Thursday, June 18, 2009

Seasons of Love

Recently I got to do something pretty spectacular. I got to see the official touring cast of the musical RENT. Which included the original Mark and the original Roger, Anthony Rapp and Adam Pascal, who first started playing these roles 13 years ago as young unproven actors on Broadway.

I have never seen RENT on stage before. I was aware of it as a musical, but had never heard of seen it before the film came out a few years back. I saw the movie three times in one weekend when it was the campus film and fell in love. I, like so many people, was captivated by this musical, by the music, and the story, the energy and the feeling of it. I bought the movie, got the Broadway soundtrack, and know the music very well. Yet I'd never done the crucial thing, I'd never seen it on stage. Simply because I've never had the chance, until now.

And when I was offered the chance to go see it way back in February, I jumped at it. I wrote a check to a friend and was the proud owner of a ticket. However, I didn't realize until about a month ago that Adam Pascal and Anthony Rapp were going to be in it. Anyone who has seen the film has heard their amazing voices (MoM, FYI, you have seen the film). Because 90% of the original Broadway cast was in the film, and these are the only two recordings of RENT I've ever heard, I've literally never heard anyone else sing these two parts. Isn't that sort of spectacular? And my excitement was amazing. These actors make the musical for me.

I'm sure at some point I will see RENT again with a totally different cast. I may even be lucky enough so see these actors in other roles on stage on person. Or maybe even in these roles again. I was thinking last night about all the famous people I've seen on stage. Patrick Stewart, Ian McKellen, Daniel Radcliff, 60 percent of the rest of the Harry Potter cast, and I'm probably forgetting someone really cool or famous. Yet getting to see these actors in the roles I know and loved them for, that is something really special. They inhabit this play in a way that I'm not sure any other actors ever can or will. And because of them, this production.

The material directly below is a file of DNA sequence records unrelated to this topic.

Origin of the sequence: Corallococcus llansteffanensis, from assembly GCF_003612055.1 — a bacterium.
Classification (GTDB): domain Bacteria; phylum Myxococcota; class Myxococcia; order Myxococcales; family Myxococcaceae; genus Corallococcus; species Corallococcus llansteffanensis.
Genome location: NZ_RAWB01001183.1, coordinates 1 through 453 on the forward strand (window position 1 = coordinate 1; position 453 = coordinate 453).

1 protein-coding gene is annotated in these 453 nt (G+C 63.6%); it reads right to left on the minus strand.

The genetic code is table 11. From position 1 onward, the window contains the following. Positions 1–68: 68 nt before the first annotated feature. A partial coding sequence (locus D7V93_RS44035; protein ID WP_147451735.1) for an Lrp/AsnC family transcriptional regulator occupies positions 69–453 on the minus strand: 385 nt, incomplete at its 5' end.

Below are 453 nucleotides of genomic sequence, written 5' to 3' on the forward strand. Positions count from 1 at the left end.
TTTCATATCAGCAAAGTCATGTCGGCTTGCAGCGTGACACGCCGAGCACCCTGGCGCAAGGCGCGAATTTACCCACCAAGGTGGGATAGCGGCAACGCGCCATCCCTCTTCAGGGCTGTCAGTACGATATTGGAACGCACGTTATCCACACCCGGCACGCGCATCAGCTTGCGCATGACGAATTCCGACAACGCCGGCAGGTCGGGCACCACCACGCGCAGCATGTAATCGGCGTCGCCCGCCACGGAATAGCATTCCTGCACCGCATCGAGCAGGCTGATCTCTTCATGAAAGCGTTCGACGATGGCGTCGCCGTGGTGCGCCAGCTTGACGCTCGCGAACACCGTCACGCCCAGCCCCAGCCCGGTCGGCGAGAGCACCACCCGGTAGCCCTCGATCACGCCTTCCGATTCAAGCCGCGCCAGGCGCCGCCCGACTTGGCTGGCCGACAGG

RENT premiered on Broadway over 13 years ago. And it became a sensation. Something about the intertwined stories of these 7 characters speaks to people. RENT tackles a broad variety of topics, or alternately, a specific thing. It tells the story of young people dealing with AIDS, drug addiction, suicide, homosexuality, even homelessness. Because of its frank, loving, supportive treatment of these things RENT became a symbol for the disenfranchised, the lonely. It seems to be about hope and yes, love. Oh man, maybe I am fixated on love and its place in theatre. Which is a good thing to focus on, if I have to pick, I guess.

Getting to see it was a perfect fleeting few hours of theatre. I wanted to drag my feet and make it go on forever. I always feel that way when watching a particularly good play; I don't ever want the moment to end. But it did, of course. However, even a few weeks later I'm still pretty happy about it. I told my friend Julia, who is getting ready to see the same production in Seattle soon, that seeing it was a bit anticlimactic for me. She was disappointed to know I felt that way. I'm not sure thats exactly right. I just wonder if sometimes, its the whole entire theatrical experience that makes a show. The build up, the let down, all of it, more than the actual two and a half hours of theatre that create a show.

1 comment:

Alyson said...

I saw them here in Seattle! so good!!!